The National Palace in central Tbilisi, an educational venue with history spanning back to the 19th century, is going under rehabilitation works that have been estimated at 34 million GEL ($10.2 mln/€8.5 mln) and are set to conclude in 2023, mayor Kakha Kaladze announced on Wednesday.
First revealed last year, plans for the repairs to the building have now gone into the high gear, with scaffolding and a safety fence getting set up around the large hall located on Rustaveli Avenue. Kaladze has called the physical condition of the building "very grave".
The mayor also said the rehabilitation would take "sensitive work" on the venue, adding "each detail [and] ornament" of the building - designated a cultural heritage monument - would receive adequate attention during the work. The facade, interior and inner yard of the site will be rehabilitated as part of the initiative.
Plans announced last year said the National Palace, previously known as The Youth Palace - and in Soviet Union years as The Pioneers' Palace - would have its walls and foundation reinforced, rooms renovated and decorative halls conserved. Doors and windows of the venue will be replaced for a "complete rehabilitation" effort.
The venue bears historic importance due to its connection to the First Democratic Republic of Georgia as well as the 19th century era of the capital city. Photo via National Palace.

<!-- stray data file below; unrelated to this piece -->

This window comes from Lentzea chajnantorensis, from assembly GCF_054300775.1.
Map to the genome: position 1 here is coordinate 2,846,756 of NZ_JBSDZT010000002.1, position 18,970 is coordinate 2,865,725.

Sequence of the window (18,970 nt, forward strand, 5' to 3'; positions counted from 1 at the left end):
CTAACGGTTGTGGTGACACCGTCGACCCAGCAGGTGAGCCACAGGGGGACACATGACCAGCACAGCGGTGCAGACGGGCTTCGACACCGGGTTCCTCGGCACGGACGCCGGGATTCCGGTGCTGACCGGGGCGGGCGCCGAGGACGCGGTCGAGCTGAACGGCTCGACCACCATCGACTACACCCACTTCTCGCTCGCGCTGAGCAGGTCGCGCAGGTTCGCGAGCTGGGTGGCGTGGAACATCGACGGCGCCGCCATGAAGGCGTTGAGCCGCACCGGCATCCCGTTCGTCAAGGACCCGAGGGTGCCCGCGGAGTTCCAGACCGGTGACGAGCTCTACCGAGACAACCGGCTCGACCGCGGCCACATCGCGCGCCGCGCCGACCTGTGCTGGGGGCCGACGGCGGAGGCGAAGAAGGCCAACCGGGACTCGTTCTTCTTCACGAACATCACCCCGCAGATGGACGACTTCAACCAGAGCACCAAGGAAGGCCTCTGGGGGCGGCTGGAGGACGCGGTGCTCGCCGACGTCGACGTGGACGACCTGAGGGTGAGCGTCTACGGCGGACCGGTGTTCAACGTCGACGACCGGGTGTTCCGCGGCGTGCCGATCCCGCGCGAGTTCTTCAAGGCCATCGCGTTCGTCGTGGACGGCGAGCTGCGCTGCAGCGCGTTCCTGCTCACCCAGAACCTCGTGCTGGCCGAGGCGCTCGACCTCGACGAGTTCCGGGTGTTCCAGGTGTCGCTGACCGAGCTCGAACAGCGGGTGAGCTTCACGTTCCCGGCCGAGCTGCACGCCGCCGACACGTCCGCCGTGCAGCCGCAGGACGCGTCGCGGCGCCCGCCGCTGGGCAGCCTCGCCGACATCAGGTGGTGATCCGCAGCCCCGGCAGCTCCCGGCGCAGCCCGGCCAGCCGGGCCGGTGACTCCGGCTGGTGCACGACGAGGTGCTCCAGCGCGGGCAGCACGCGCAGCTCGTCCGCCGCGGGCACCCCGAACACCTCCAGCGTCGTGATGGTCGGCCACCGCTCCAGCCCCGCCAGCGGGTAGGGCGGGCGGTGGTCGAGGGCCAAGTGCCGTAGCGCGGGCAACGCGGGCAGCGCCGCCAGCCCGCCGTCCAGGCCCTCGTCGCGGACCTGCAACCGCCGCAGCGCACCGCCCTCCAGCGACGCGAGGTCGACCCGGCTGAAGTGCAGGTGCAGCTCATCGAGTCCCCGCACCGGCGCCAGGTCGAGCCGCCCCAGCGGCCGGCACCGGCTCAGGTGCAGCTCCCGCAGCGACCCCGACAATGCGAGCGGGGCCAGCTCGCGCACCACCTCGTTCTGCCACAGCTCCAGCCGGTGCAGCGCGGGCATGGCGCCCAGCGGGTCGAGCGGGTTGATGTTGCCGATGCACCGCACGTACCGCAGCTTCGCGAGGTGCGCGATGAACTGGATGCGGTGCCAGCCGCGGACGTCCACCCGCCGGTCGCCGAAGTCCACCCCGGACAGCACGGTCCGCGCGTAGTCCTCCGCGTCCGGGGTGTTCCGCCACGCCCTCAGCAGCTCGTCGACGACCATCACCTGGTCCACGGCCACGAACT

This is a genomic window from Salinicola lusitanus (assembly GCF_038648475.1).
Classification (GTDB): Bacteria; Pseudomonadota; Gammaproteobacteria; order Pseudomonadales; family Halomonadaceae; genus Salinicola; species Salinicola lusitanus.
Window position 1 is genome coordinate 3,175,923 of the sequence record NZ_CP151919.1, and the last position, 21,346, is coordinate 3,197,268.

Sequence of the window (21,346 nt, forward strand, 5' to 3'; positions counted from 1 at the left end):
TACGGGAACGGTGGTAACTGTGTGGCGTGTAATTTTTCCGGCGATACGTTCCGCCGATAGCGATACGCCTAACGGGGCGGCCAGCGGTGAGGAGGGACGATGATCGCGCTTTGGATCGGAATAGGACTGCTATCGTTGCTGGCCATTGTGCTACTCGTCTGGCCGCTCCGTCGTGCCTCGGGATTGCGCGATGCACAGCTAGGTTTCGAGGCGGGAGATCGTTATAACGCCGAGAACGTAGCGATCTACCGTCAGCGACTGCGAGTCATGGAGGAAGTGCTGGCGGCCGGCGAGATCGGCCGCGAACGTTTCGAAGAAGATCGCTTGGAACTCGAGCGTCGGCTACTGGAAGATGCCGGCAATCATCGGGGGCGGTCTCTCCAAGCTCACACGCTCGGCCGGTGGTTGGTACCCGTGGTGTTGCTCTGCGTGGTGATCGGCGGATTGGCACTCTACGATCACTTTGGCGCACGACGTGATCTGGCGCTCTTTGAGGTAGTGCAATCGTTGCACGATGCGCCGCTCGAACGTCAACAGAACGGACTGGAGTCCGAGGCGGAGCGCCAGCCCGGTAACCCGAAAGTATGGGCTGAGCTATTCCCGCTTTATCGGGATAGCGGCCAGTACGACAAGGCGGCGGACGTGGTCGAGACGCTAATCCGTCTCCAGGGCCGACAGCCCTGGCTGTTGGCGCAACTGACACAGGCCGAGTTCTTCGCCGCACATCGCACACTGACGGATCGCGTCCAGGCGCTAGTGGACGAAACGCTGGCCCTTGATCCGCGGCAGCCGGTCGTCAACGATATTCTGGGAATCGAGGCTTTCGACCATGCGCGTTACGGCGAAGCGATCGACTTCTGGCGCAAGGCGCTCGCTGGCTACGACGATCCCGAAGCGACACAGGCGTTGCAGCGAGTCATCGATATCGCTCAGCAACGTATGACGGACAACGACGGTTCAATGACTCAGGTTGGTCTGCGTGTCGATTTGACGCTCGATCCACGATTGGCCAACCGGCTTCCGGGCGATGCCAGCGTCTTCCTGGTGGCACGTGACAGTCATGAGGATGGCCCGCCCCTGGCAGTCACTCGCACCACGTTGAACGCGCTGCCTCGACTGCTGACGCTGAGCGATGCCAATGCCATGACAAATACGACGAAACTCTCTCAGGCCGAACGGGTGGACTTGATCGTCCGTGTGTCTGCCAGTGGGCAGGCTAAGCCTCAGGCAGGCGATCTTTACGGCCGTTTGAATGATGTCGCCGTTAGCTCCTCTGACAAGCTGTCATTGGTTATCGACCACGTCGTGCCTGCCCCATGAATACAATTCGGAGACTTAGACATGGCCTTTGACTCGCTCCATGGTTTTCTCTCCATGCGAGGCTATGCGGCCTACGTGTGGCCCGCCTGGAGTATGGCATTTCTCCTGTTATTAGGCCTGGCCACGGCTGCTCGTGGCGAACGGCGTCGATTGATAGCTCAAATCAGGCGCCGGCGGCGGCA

Originally built in the early 19th century, the venue went under a reconstruction based on a plan by German architect Otto Simonson - known for his work on other major buildings of the Georgian capital during the era - in the middle of the century.
Located at 6, Shota Rustaveli Avenue, it was built to serve as the residence for Tsarist Russia's imperial viceroy to the Caucasus, before it became the historic venue where the independence of the First Democratic Republic of Georgia was proclaimed in 1918.
The same building became the tribune for governments of Armenia and Azerbaijan, the two other nascent modern states of the South Caucasus, to announce their break from Russian control. It was also the location of the adoption of the first Georgian constitution on February 21, 1921, just four days before invading Soviet armies ended the independence of the republic.
The National Palace currently functions as a venue for providing extra-curricular education for youth aged between 6-26, with around 4,500 students registered for classes in music, languages, folklore, theatre and more.